From gamers to professionals, we have a computer microphone for you
If you want to edit or mix audio on your laptop or PC, the first step is getting some audio to edit. For most, that means recording live audio, music or speech with a microphone. Most use high-efficiency condenser pick-ups and are extremely easy to use.
There are a wide variety of computer microphones available today from respected high-end manufacturers such as Seiren, Fifine, Kinobo, ModMic, as well as a host of unbranded and low-end models.
When you are selecting a microphone, you need to make sure it is truly fit for the purposes youll be putting it to. One of the most important aspects is the microphones "polarity", or the geometry of how it picks up sound. The key is visualising where your subjects will be relative to the microphone, and choosing one whose sweet spot covers those you wish to record.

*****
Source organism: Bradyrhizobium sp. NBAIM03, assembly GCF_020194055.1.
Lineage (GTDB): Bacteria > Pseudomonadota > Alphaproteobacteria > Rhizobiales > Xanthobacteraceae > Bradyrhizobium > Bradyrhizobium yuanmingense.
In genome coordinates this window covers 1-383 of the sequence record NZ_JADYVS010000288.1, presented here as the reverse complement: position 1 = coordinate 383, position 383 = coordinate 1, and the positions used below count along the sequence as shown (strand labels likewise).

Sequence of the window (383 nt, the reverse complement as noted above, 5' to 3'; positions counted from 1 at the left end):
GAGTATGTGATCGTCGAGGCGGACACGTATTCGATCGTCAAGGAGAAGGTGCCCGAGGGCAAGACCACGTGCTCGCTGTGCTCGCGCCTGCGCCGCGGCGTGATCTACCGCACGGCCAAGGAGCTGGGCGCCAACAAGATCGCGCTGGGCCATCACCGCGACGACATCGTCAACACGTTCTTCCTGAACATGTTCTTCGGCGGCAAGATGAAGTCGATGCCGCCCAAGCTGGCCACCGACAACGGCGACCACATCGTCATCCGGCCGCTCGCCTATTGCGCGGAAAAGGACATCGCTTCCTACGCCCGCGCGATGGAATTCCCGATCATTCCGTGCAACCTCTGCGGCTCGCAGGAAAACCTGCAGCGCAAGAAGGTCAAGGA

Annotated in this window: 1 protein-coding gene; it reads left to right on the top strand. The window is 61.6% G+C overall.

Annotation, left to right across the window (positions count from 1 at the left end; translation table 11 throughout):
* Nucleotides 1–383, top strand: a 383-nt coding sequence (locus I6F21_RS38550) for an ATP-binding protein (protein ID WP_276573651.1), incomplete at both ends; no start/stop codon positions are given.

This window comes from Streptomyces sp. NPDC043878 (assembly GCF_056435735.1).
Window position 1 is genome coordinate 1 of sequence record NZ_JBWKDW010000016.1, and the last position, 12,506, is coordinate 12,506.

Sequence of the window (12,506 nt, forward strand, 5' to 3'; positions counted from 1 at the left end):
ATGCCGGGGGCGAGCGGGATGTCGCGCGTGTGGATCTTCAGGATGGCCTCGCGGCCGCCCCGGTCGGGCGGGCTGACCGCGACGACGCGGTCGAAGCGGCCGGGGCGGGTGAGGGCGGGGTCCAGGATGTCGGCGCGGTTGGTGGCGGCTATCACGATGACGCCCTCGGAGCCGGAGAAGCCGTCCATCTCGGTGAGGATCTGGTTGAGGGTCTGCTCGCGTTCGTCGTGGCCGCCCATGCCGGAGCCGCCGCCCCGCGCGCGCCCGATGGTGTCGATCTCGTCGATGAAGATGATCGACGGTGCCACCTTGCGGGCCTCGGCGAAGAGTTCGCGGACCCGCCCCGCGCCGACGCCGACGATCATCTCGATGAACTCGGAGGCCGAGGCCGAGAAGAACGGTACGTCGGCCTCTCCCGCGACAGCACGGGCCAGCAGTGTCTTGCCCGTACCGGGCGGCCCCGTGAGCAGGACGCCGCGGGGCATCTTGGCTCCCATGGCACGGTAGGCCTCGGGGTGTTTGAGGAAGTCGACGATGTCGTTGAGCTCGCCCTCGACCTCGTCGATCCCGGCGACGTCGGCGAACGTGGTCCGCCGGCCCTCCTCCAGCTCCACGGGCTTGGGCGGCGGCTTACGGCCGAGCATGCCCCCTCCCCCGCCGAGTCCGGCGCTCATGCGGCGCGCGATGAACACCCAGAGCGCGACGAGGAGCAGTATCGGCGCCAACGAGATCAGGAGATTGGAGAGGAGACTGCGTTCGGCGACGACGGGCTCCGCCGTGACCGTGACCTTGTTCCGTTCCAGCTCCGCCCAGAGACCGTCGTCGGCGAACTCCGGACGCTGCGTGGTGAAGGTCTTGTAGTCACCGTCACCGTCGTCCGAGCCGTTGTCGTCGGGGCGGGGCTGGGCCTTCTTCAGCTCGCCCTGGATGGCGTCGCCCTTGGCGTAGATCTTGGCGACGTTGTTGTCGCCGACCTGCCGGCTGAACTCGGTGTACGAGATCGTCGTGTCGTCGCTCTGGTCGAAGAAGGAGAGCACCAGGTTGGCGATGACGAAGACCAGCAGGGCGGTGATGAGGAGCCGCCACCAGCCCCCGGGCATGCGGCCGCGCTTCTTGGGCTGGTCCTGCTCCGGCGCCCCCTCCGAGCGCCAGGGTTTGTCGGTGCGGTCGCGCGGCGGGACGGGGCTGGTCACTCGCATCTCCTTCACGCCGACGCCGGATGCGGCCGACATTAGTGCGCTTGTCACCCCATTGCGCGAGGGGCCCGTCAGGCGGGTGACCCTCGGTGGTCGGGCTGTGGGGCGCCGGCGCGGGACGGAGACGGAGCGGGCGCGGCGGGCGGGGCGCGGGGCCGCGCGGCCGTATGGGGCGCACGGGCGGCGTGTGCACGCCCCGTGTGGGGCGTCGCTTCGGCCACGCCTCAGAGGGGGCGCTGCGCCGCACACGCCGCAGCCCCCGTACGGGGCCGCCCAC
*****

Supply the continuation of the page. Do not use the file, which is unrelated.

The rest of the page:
"Shotgun" type mics pick up sound best in a thin cone extending from the front of the instrument. Omnidirectional mics pick up sound equally well in nearly all directions. Cardioid mics pick up sound best in a "heart-shaped" field projecting from the front and sides of the instrument.
Studio-grade computer microphones
If you are doing professional recording, youll need high quality, studio-grade mics. These provide the best audio quality and least noise, the lowest noise ratios, and are really the bare minimum which should be used for voiceovers or professional audio recording.
Studio-grade mics come in all types, from shotgun and boom mics to desktop models and clip-on or lavalier models.
Gaming or hobby-grade computer microphones
For gaming or amateur use, you might not need a high-end model. Most gaming headsets plug into to your laptop or desktop via a USB port. Many headsets have built-in in-line mics which can do in a pinch. Many gamers and hobbyists do opt for high-end desktop microphones, though, and appreciate the higher audio quality that they provide.